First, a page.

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Bank lending and loan quality: an emerging economy perspective

Bank lending and loan quality: an emerging economy perspective This paper analyses how non-performing loans (NPLs) in the emerging economy of India behave through the cycle. We find that a one-percentage point increase in loan growth is associated with an increase in NPLs over total advances (NPL ratio) of 4.1% in the long run with the response being higher during expansionary phases. Furthermore, NPL ratios of banks are found to be sensitive to the interest rate environment and the overall growth of the economy. Notwithstanding differences in management and governance structures, there is a procyclical risk-taking response to credit growth in the case of both public and private banks with private banks being more reactive to changes in interest rate and business cycle conditions. http://www.deepdyve.com/assets/images/DeepDyve-Logo-lg.png Empirical Economics Springer Journals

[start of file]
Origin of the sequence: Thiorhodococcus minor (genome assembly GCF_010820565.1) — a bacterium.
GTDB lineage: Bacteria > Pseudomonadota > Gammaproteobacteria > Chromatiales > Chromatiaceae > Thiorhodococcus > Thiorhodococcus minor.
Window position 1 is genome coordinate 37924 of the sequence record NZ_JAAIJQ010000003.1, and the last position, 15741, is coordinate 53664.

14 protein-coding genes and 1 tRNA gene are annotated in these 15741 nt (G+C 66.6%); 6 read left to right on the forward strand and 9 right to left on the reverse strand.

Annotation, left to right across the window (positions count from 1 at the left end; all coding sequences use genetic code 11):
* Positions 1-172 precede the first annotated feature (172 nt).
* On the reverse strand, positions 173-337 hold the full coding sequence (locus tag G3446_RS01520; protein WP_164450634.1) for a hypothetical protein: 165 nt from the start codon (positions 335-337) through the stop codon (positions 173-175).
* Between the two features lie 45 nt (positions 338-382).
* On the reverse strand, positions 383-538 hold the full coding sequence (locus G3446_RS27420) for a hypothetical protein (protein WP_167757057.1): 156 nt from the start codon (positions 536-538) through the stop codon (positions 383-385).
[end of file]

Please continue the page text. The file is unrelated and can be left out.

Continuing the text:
Bank lending and loan quality: an emerging economy perspective

Empirical Economics , Volume 57 (1) – Jun 2, 2018

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References (53)

Publisher
Springer Journals
Copyright
Copyright © 2018 by Springer-Verlag GmbH Germany, part of Springer Nature
Subject
Economics; Econometrics; Statistics for Business, Management, Economics, Finance, Insurance; Economic Theory/Quantitative Economics/Mathematical Methods
ISSN
0377-7332
eISSN
1435-8921
DOI
10.1007/s00181-018-1436-5
Publisher site
See Article on Publisher Site

Abstract

This paper analyses how non-performing loans (NPLs) in the emerging economy of India behave through the cycle. We find that a one-percentage point increase in loan growth is associated with an increase in NPLs over total advances (NPL ratio) of 4.1% in the long run with the response being higher during expansionary phases. Furthermore, NPL ratios of banks are found to be sensitive to the interest rate environment and the overall growth of the economy. Notwithstanding differences in management and governance structures, there is a procyclical risk-taking response to credit growth in the case of both public and private banks with private banks being more reactive to changes in interest rate and business cycle conditions.

Journal

Empirical EconomicsSpringer Journals

Published: Jun 2, 2018

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